On Tuesday, New York City experienced its deadliest terror attack since September 11, 2001, when a man drove a truck down a bike lane in lower Manhattan, killing eight and injuring 15. Despite the chaos and fear that such brazen crimes create, such tragedies often result in countless tales of selflessness and bravery, and this one is no different. In addition to the heroic police officer who singlehandedly took down the suspect and brought an end to the melee, ordinary New Yorkers also came to the aid of those in need.
On Wednesday, NBC News’ Savannah Guthrie interviewed a man named Anthony who was waiting to pick up his son at a nearby elementary school, when he came face to face with the suspect, 29-year-old Sayfullo Saipov, an Uzbekistan native who moved to the United States in 2010.
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“I heard a big smash,” Anthony said as he explained that he was sitting in his car outside his child’s school and watched as the rogue truck careened into an idling school bus. Not realizing that Saipov had just intentionally mowed down innocent civilians, the concerned father initially “looked back… to see if the guy was okay.”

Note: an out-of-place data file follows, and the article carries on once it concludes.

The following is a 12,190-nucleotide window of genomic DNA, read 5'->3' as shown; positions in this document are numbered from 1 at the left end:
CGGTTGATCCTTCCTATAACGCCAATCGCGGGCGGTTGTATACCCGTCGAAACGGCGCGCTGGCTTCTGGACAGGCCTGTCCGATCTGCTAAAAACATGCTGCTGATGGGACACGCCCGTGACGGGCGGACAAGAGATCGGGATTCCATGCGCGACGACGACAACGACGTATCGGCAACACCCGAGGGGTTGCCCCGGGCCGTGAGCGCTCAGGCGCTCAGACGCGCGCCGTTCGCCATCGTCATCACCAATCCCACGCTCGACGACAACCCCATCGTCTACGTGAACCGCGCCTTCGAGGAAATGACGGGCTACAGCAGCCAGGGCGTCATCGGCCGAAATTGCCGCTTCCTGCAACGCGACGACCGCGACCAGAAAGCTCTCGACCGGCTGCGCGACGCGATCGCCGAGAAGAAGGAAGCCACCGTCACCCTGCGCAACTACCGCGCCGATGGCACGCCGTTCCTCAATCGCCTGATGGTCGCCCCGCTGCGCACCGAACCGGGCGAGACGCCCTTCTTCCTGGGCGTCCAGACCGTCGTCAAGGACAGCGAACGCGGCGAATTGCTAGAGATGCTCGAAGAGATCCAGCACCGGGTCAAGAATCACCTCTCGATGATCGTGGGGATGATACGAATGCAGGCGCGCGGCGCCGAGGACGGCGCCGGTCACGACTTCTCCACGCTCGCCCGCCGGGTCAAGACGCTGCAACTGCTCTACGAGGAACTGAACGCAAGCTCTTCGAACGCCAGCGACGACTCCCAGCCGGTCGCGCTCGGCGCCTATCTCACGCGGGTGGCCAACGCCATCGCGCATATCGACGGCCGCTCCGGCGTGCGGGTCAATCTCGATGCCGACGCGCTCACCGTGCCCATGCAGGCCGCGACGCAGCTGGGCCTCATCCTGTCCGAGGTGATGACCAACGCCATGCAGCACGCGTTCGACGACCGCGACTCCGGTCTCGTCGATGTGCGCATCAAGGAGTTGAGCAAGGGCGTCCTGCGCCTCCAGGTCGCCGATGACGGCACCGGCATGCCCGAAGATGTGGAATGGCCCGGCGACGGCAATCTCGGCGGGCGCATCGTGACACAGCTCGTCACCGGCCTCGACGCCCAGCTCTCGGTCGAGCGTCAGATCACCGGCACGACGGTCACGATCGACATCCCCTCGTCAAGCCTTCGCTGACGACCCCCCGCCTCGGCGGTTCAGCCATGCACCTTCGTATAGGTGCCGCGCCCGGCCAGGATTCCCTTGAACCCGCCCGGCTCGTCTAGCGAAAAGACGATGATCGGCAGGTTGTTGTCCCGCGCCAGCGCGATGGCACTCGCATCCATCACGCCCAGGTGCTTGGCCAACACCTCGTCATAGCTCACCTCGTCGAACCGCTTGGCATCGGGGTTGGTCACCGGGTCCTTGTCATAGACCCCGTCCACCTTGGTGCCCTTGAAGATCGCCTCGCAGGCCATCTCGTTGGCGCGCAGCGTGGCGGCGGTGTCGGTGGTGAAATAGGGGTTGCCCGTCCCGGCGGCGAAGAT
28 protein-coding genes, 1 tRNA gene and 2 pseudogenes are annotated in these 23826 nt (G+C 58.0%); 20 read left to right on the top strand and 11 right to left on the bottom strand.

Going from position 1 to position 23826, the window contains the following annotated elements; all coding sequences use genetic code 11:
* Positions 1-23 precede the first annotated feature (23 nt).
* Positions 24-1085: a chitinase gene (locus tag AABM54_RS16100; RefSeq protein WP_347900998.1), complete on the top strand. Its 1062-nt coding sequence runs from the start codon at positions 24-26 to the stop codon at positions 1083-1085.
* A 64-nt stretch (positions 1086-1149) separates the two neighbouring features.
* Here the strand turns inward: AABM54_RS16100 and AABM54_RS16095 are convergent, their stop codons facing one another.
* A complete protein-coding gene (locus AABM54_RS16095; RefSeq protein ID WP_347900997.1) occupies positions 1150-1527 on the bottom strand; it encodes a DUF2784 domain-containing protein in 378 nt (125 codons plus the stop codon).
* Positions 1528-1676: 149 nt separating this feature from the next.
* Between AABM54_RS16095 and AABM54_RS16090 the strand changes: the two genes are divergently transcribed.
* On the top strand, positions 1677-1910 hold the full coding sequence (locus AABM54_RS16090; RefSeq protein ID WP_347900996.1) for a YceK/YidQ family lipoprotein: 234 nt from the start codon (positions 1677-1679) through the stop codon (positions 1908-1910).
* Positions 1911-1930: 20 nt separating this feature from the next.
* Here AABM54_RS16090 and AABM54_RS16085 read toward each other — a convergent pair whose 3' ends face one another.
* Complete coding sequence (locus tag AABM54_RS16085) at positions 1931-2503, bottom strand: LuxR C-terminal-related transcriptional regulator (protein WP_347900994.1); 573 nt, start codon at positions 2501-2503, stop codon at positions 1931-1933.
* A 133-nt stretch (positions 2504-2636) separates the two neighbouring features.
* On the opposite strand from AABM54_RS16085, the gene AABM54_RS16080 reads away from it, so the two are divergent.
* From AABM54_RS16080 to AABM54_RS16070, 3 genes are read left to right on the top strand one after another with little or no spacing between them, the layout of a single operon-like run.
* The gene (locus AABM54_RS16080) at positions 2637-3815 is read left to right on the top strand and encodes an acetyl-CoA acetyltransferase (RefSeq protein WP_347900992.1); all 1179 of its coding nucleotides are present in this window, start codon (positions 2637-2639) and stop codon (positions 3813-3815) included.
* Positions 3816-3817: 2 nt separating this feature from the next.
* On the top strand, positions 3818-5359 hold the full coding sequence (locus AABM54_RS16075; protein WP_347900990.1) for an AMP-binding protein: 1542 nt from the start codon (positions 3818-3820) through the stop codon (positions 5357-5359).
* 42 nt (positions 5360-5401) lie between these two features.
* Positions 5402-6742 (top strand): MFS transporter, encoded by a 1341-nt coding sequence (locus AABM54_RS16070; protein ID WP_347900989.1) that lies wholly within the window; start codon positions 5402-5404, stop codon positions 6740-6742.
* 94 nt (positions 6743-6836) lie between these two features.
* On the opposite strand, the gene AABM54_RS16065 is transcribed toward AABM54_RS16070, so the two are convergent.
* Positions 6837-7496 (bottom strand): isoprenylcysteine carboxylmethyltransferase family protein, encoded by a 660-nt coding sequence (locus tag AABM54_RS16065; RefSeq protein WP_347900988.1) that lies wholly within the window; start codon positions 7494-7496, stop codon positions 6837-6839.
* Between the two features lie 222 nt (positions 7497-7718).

“I thought it was an accident,” he told Guthrie.
But he quickly realized something much more serious was going on when he saw the man waving what appeared to be guns, and jumped into action to ensure that—with so many schools nearby—no children found themselves in harm’s way.
“[Saipov] had his hands up in the air, and I saw guns in his hands, waving them,” Anthony recalled. “At that point I literally just went and started grabbing kids saying, ‘Get back in the school… there’s a shooter.’”
The interview turned emotional when he discussed fearing for the life of his own child amidst the madness.
“I was just pushing kids back in the school, looking for my son to make sure he’s not out,” he said with tears in his eyes. “I didn’t see him, but I just pushed the kids back in and then ran up the block to get the police that were at Stuyvesant [High School] to point them down in the right direction.”